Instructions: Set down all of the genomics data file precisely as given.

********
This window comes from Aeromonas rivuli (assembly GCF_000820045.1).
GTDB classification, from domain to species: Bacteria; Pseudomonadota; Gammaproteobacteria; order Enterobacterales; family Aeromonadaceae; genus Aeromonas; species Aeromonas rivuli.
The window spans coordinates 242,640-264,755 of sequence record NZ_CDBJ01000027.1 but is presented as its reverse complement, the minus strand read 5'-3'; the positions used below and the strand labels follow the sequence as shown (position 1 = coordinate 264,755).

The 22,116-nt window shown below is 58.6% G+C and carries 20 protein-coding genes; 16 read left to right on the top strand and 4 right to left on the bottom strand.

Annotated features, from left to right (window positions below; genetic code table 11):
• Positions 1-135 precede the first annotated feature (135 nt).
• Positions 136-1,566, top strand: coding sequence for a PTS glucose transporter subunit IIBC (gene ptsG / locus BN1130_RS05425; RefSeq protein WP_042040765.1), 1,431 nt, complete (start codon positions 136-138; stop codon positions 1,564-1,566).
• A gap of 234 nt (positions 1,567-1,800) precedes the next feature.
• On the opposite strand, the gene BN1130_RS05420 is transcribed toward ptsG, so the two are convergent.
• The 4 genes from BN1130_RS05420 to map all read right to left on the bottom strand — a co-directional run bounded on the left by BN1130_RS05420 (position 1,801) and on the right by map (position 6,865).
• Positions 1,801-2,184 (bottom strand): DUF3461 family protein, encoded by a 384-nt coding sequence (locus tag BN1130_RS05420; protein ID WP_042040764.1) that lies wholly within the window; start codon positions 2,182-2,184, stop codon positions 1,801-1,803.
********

This window comes from Aeromonas rivuli (assembly GCF_000820045.1).
GTDB classification, from domain to species: Bacteria; Pseudomonadota; Gammaproteobacteria; order Enterobacterales; family Aeromonadaceae; genus Aeromonas; species Aeromonas rivuli.
The window spans coordinates 242,640-264,755 of sequence record NZ_CDBJ01000027.1 but is presented as its reverse complement, the minus strand read 5'-3'; the positions used below and the strand labels follow the sequence as shown (position 1 = coordinate 264,755).

The 22,116-nt window shown below is 58.6% G+C and carries 20 protein-coding genes; 16 read left to right on the top strand and 4 right to left on the bottom strand.

Annotated features, from left to right (window positions below; genetic code table 11):
• Positions 1-135 precede the first annotated feature (135 nt).
• Positions 136-1,566, top strand: coding sequence for a PTS glucose transporter subunit IIBC (gene ptsG / locus BN1130_RS05425; RefSeq protein WP_042040765.1), 1,431 nt, complete (start codon positions 136-138; stop codon positions 1,564-1,566).
• A gap of 234 nt (positions 1,567-1,800) precedes the next feature.
• On the opposite strand, the gene BN1130_RS05420 is transcribed toward ptsG, so the two are convergent.
• The 4 genes from BN1130_RS05420 to map all read right to left on the bottom strand — a co-directional run bounded on the left by BN1130_RS05420 (position 1,801) and on the right by map (position 6,865).
• Positions 1,801-2,184 (bottom strand): DUF3461 family protein, encoded by a 384-nt coding sequence (locus tag BN1130_RS05420; protein ID WP_042040764.1) that lies wholly within the window; start codon positions 2,182-2,184, stop codon positions 1,801-1,803.